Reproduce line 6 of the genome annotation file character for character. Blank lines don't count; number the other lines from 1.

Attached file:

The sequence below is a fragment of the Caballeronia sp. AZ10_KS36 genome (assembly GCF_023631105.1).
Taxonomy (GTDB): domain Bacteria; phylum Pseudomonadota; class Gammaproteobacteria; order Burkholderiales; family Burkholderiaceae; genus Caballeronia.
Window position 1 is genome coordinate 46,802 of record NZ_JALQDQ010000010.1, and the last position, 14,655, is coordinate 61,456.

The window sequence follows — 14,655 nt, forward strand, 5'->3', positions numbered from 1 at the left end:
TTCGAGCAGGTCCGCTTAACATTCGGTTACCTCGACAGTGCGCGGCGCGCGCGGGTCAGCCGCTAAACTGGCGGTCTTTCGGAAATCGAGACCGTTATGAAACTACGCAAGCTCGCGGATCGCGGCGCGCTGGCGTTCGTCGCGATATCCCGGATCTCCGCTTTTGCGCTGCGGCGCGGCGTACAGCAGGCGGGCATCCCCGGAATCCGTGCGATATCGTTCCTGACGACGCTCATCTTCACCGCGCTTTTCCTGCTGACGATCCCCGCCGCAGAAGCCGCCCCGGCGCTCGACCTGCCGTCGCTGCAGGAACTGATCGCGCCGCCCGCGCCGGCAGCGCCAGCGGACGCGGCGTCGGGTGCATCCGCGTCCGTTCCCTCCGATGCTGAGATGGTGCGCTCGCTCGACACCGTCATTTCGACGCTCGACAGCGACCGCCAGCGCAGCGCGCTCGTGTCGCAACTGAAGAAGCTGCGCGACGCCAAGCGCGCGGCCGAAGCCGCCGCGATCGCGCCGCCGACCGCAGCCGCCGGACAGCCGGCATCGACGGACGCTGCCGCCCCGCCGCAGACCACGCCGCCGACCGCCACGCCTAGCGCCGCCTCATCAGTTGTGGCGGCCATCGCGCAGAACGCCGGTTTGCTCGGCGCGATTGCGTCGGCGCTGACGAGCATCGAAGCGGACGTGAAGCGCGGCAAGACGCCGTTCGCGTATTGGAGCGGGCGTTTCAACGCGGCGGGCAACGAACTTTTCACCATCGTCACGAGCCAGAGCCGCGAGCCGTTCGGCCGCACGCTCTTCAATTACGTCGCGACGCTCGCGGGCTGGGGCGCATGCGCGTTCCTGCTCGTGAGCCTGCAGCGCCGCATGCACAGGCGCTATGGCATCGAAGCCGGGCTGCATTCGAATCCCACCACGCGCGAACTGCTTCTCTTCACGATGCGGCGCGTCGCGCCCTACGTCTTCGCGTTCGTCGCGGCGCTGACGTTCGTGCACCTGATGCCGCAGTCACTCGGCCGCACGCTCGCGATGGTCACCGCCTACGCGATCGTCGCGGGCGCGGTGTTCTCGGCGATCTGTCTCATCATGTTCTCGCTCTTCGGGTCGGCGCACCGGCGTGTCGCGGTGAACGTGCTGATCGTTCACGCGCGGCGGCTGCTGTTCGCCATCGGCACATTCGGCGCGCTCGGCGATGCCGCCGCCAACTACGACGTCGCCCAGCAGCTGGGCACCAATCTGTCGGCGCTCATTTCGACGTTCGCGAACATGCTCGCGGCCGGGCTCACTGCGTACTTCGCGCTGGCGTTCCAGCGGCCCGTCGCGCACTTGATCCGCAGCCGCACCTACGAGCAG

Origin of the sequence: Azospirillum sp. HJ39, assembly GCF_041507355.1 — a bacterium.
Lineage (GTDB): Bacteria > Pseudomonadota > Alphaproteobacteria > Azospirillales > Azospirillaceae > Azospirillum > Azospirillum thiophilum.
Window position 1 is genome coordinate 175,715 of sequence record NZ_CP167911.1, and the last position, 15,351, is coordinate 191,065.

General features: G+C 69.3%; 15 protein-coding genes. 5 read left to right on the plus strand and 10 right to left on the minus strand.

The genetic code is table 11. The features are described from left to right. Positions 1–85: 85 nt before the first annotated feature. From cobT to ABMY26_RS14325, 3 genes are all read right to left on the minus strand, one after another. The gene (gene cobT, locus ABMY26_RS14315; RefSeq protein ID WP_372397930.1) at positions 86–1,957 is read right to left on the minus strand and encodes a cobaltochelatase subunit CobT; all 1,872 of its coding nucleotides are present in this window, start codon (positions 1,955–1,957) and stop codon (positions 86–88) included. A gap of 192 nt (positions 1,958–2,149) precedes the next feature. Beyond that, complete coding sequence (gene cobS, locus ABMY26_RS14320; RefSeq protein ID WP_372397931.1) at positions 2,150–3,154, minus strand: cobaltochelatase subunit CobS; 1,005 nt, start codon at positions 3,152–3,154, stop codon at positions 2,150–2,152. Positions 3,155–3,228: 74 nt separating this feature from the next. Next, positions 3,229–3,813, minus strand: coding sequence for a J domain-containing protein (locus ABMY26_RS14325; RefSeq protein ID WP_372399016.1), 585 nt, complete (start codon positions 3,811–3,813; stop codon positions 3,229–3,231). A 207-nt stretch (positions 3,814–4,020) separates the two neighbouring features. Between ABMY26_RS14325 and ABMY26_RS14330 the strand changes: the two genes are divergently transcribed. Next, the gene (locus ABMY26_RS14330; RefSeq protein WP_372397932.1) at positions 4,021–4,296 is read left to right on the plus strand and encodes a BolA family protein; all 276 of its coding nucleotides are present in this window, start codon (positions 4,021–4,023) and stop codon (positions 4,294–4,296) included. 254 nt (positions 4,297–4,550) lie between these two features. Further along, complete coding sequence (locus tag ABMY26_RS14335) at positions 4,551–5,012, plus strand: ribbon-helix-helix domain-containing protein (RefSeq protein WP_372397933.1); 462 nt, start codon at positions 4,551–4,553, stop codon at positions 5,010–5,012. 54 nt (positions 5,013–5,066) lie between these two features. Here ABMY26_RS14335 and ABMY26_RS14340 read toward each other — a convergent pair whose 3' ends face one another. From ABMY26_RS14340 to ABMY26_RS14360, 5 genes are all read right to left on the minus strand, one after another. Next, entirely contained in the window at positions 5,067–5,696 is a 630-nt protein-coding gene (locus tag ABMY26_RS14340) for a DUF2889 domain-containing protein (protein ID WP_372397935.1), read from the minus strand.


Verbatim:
Origin of the sequence: Azospirillum sp. HJ39, assembly GCF_041507355.1 — a bacterium.